What makes a good staff wellbeing policy?

Note: This is completely a personal consideration, I’ve not had any experience in HR or school leadership beyond HoD but I have experienced the negatives of poor work-life balance, a series of schools with different levels of consideration and support for staff. Therefore please don’t take what I say here as anything other than my opinion.

Identify aims

Firstly any staff wellbeing policy should identify what the school aims to achieve for staff overall. What does ‘wellbeing’ actually mean to the school, the leaders, the staff? How will they cater for everyone?

Direct to other policies

It should direct to other policies in place that support staff wellbeing e.g. marking and assessment, behaviour, sickness and absence, safeguarding, performance management, professional development etc. If these policies don’t already, the wellbeing policy should briefly outline how these other policies support and promote staff wellbeing.

Role of Stakeholders

The policy should outline who the stakeholders are such as the Headteacher, governors, SLT, teachers, support and office staff along with their role and responsibility in building an environment that supports and nurtures it staff, their wellbeing and their work-life balance.

Practical Actions

Next should be an outline of what the school is doing and will do over the time frame of the policy and then beyond. Actions that will help to manage and reduce workloads, that will value staff and provide solutions to challenges. Essentially it comes down to how will they address stress.

This doesn’t mean the introduction of ‘wellbeing’ activities – token gestures that falsely shout “we care about you”. Actual strategies that help to manage workload, foster a work-life balance and support staff during stressful school periods or events in their life.

This does mean… no enforced ‘Wellbeing Days’, the kind where staff are sent off to do activities that if they wanted to do them they could do in the time they gain from better working practices,policies and procedures.

Sure offer activities before and after school or at lunchtime that staff can join in if they choose too such as after school exercise classes, morning yoga, tea with the teachers etc. but don’t make it compulsory or an explicit part of the policy. Instead it should be outlined as provision of opportunities and not compulsory activities.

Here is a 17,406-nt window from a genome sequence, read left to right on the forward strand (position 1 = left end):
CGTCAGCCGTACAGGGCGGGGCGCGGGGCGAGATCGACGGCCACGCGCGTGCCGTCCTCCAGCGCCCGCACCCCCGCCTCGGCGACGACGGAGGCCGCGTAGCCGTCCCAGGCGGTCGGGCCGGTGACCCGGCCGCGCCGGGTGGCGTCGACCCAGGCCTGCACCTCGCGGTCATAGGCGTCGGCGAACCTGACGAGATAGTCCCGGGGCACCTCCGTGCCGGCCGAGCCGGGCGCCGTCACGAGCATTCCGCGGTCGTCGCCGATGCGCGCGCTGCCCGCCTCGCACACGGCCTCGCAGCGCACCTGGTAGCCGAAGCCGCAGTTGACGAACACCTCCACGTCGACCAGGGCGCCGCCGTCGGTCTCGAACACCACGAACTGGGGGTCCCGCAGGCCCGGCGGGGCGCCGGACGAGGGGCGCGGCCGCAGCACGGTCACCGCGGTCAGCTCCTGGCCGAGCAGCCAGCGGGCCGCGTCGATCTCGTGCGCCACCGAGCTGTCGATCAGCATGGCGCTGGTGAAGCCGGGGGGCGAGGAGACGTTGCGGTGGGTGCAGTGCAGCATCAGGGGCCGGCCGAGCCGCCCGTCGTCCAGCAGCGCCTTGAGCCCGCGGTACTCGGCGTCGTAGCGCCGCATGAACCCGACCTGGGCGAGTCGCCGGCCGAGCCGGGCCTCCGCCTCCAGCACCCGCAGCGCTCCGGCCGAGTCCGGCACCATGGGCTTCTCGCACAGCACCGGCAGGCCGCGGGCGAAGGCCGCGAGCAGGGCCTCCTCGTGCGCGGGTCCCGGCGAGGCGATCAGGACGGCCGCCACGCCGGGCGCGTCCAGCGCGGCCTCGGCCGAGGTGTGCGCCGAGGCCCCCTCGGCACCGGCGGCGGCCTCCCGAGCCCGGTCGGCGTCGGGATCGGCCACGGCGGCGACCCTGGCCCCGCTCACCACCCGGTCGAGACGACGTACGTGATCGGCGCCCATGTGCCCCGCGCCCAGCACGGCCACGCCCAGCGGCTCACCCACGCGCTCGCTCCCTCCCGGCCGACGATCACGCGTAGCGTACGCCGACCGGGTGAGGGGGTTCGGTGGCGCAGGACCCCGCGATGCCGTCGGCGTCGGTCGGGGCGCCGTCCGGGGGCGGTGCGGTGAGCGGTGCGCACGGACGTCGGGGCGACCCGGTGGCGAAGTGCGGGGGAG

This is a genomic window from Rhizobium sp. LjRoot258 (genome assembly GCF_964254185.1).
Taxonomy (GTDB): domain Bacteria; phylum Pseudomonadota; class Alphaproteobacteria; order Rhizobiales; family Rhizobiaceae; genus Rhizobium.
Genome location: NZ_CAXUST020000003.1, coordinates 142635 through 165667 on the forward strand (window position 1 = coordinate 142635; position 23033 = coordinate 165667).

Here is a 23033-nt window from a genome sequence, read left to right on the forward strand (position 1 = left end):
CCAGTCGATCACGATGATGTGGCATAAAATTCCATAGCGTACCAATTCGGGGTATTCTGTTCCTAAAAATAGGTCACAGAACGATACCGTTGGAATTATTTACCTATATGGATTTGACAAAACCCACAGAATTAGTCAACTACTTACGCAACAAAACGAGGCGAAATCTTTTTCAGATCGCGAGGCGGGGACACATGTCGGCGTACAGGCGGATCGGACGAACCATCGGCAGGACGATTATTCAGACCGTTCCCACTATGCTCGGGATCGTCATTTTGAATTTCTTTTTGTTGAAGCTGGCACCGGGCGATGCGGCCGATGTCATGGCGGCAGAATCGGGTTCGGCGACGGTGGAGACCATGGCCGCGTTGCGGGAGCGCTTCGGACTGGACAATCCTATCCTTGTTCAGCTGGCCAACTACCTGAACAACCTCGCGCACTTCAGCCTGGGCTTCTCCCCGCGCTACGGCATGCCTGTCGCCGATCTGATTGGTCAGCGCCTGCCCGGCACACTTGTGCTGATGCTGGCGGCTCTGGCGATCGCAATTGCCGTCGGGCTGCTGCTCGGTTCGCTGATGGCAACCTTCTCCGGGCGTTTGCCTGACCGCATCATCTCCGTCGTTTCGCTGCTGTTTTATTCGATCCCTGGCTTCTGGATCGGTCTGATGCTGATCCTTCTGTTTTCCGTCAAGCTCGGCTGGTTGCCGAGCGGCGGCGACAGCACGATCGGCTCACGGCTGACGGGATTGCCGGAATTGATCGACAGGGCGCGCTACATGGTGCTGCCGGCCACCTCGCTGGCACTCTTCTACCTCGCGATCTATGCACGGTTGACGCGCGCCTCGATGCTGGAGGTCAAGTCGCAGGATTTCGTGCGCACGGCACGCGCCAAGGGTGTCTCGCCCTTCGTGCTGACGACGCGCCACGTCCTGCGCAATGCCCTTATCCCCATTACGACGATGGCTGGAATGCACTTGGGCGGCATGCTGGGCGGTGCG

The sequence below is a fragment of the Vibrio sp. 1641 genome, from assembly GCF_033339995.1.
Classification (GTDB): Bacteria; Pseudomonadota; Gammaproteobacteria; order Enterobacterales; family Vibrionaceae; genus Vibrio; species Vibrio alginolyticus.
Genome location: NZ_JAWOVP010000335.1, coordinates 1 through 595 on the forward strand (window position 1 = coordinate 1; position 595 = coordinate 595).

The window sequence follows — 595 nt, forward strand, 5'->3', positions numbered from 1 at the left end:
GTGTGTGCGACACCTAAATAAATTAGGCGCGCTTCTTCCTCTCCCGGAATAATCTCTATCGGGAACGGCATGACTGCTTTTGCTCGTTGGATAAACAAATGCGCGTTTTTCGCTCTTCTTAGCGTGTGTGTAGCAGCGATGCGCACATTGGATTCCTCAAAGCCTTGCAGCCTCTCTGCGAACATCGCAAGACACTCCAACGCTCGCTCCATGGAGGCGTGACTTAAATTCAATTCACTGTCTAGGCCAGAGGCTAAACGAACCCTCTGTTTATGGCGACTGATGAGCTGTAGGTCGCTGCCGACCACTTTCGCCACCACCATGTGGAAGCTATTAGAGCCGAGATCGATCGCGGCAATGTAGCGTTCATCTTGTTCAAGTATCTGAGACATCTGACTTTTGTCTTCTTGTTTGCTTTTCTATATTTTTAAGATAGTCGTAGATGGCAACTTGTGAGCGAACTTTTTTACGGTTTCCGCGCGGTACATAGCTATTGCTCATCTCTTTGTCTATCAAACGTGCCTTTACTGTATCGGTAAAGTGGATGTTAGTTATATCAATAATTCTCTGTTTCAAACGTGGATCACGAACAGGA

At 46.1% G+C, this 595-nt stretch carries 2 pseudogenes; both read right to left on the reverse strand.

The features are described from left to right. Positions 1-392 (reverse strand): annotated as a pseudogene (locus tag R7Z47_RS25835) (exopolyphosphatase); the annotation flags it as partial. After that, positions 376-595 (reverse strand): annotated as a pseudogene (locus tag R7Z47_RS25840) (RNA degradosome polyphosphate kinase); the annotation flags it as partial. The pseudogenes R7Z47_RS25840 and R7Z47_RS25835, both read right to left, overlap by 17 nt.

Practical actions should be associated with other school policies and thus actions that help to support staff, their workloads and to manage whole-school or individual challenges.

In-school Support and Procedures

Next the policy should outline the support available in the school and the procedures in place to guide staff in what to do when they are struggling. This could be people to talk to and people that can guide and help within the school such as HR and admin, the school nurse/counsellor/wellbeing team and of course the Headteacher. No body should be afraid to speak to the Head of the school, if they are in my opinion they are doing the job wrong.

External Support and Procedures

In addition to the support available and the procedures to take within the school, the policy should also outline how staff can get support elsewhere such as through national and local organisations and charities. The school may provide a wellbeing package to its staff which may provide staff with access to counsellors and other services; this too should be outlined and contact details provided.

Managing Issues

Finally, the policy should outline how they will manage any issues that arise. This should be a set of procedures so staff know exactly what to do, who to talk to and what the potential responses will be.

Perhaps more of a decision tree rather than a set of bullet points is what I’d envisage. This is so staff can clearly see the steps and procedures in place to support them, the help them manage and to enable them to thrive.

Review

I’m not entirely sure where I’d place this, but I do believe there should be an outline of how the impact of the policy is assessed, how wellbeing is monitored and how frequently the policy will be reviewed. The review process should involve all members of school staff and should have a degree of frequency i.e. termly, annually.

Further Reading

If you’re interested in a bit of further reading on staff wellbeing here are a few links that I have found interesting:

Supporting Staff Wellbeing in Schools – Anna Freud National Centre for Children and Families

Supporting staff wellbeing – Heads Together Mentally Healthy Schools

Looking after teacher wellbeing – Ed Support

Staff wellbeing: A whole-school approach – Ed Support

Caring For The Wellbeing Of Teachers And School Staff – YoungMinds

Every school needs a staff wellbeing team – here’s how to start one -Daniella Lang, Headteacher, Brimsdown Primary School

Final Words

The last thing I’d like to say on the matter though is that the policy isn’t necessarily the important part here, it’s the implementation and enactment of the aims, actions and procedures to foster an environment that values and cares for its staff. It’s about the creation of a workplace that places student and staff wellbeing in the same high regard and the development of working relationships that demonstrate care, compassion and empowerment.

Why? Because we want the best for our students. Happy, healthy teachers can create happy, healthy students.

Please feel free to share your experience of school wellbeing policies, the good and the bad.

I look forward to hearing your thoughts.